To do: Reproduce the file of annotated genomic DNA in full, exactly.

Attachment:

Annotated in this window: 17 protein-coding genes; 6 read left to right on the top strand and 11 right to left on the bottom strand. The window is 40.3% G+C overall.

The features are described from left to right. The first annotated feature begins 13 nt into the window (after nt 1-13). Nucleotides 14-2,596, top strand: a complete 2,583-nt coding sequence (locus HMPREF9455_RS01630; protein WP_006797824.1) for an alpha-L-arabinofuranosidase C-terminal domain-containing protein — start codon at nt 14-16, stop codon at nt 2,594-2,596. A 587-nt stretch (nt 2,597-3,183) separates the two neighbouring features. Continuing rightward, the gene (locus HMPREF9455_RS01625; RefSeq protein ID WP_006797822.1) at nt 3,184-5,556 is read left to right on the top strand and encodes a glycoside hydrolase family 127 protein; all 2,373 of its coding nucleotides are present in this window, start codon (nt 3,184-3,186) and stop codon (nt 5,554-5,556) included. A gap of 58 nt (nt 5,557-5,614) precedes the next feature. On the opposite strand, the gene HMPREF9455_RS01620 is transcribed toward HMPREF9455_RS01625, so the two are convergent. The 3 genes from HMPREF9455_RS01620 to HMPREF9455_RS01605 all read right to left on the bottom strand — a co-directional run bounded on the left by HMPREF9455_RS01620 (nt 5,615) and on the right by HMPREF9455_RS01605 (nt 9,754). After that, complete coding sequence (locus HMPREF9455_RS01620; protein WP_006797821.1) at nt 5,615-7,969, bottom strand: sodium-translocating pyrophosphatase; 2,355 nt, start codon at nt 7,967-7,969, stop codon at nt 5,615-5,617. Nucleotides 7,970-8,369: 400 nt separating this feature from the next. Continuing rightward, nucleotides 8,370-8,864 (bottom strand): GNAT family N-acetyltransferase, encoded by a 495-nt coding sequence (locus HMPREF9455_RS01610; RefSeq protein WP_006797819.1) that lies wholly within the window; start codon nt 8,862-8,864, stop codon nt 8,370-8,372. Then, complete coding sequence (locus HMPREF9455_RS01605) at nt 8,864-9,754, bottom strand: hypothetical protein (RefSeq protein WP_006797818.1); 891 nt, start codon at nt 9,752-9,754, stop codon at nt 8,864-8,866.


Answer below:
Annotated in this window: 17 protein-coding genes; 6 read left to right on the top strand and 11 right to left on the bottom strand. The window is 40.3% G+C overall.

The features are described from left to right. The first annotated feature begins 13 nt into the window (after nt 1-13). Nucleotides 14-2,596, top strand: a complete 2,583-nt coding sequence (locus HMPREF9455_RS01630; protein WP_006797824.1) for an alpha-L-arabinofuranosidase C-terminal domain-containing protein — start codon at nt 14-16, stop codon at nt 2,594-2,596. A 587-nt stretch (nt 2,597-3,183) separates the two neighbouring features. Continuing rightward, the gene (locus HMPREF9455_RS01625; RefSeq protein ID WP_006797822.1) at nt 3,184-5,556 is read left to right on the top strand and encodes a glycoside hydrolase family 127 protein; all 2,373 of its coding nucleotides are present in this window, start codon (nt 3,184-3,186) and stop codon (nt 5,554-5,556) included. A gap of 58 nt (nt 5,557-5,614) precedes the next feature. On the opposite strand, the gene HMPREF9455_RS01620 is transcribed toward HMPREF9455_RS01625, so the two are convergent. The 3 genes from HMPREF9455_RS01620 to HMPREF9455_RS01605 all read right to left on the bottom strand — a co-directional run bounded on the left by HMPREF9455_RS01620 (nt 5,615) and on the right by HMPREF9455_RS01605 (nt 9,754). After that, complete coding sequence (locus HMPREF9455_RS01620; protein WP_006797821.1) at nt 5,615-7,969, bottom strand: sodium-translocating pyrophosphatase; 2,355 nt, start codon at nt 7,967-7,969, stop codon at nt 5,615-5,617. Nucleotides 7,970-8,369: 400 nt separating this feature from the next. Continuing rightward, nucleotides 8,370-8,864 (bottom strand): GNAT family N-acetyltransferase, encoded by a 495-nt coding sequence (locus HMPREF9455_RS01610; RefSeq protein WP_006797819.1) that lies wholly within the window; start codon nt 8,862-8,864, stop codon nt 8,370-8,372. Then, complete coding sequence (locus HMPREF9455_RS01605) at nt 8,864-9,754, bottom strand: hypothetical protein (RefSeq protein WP_006797818.1); 891 nt, start codon at nt 9,752-9,754, stop codon at nt 8,864-8,866.